Austria votes on new refugee law
Wednesday's vote in the Austrian parliament is on a law that would make it significantly harder for refugees to seek asylum in Austria.
It would allow the government to declare a state of emergency if the influx of migrants to the country threatened "national security," and allows asylum seekers to be rejected right at the border after their applications have been processed. This would include refugees from war-torn countries such as Syria.
The proposal comes a few days after a first round of presidential elections saw the far-right Freedom Party gain significant ground on the mainstream parties that have dominated Austrian politics since World War II.
Austria has already announced a number of measures aimed at stemming the flow of refugees into the country, including placing an annual limit on the number of asylum seekers, tightening controls along its borders to Slovenia and Hungary, and pending border controls by the end of May at the Brenner pass in the Alps - a key transport route between northern and southern Europe.
Austria's southern neighbor Italy has reacted negatively to the current law up for debate.
Italian Foreign minister Paolo Gentiloni said "we're far from an invasion," referring to the number of refugees, in an article in the Vienna newspaper 'Die Presse.' The Brenner pass connects Italy and Austria.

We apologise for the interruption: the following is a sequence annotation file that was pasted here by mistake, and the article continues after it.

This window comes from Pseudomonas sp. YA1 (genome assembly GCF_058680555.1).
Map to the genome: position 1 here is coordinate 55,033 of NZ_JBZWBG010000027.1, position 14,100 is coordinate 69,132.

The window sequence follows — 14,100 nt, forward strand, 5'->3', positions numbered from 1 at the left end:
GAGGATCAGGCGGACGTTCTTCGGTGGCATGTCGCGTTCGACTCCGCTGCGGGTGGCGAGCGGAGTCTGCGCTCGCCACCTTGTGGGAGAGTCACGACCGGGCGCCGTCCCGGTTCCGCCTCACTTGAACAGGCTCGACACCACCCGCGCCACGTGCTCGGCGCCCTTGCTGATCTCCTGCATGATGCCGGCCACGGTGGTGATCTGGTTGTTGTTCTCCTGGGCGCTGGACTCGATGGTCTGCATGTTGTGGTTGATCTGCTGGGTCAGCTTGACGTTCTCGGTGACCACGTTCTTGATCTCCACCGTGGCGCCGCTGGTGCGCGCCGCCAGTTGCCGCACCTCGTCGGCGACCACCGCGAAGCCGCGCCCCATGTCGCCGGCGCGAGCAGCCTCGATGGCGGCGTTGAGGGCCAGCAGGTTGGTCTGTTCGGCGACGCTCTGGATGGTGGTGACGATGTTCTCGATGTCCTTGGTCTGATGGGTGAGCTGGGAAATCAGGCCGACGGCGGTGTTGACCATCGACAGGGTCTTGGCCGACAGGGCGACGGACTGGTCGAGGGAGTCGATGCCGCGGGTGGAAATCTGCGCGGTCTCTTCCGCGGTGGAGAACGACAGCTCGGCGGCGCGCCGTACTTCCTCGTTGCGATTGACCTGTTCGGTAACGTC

The head of the Group of the Party of European Socialists in the EU parliament, Italian Gianni Pittella, said in an interview with Berlin's 'Tagesspiegel' newspaper "it's a political mistake for the Austrian government to create a preemptive barrier against refugees." He added "These controls only lead to more tension in Europe."
Austria maintains it is responding to the actions of other European countries, namely that not enough is being done to secure the bloc's external borders.
Interior Minister Wolfgang Sobotka said Austria had no choice if "so many other European Union members fail to do their part" in controlling the refugee influx. He added "we cannot shoulder the whole world's burden."
Greece has come under fire for not maintaining tight enough controls as an EU border country. The EU had given Greece until April 26 to sharpen control over its external borders or face the possibility of being suspended from the Schengen passport-free zone.
mz/jm (AFP, dpa)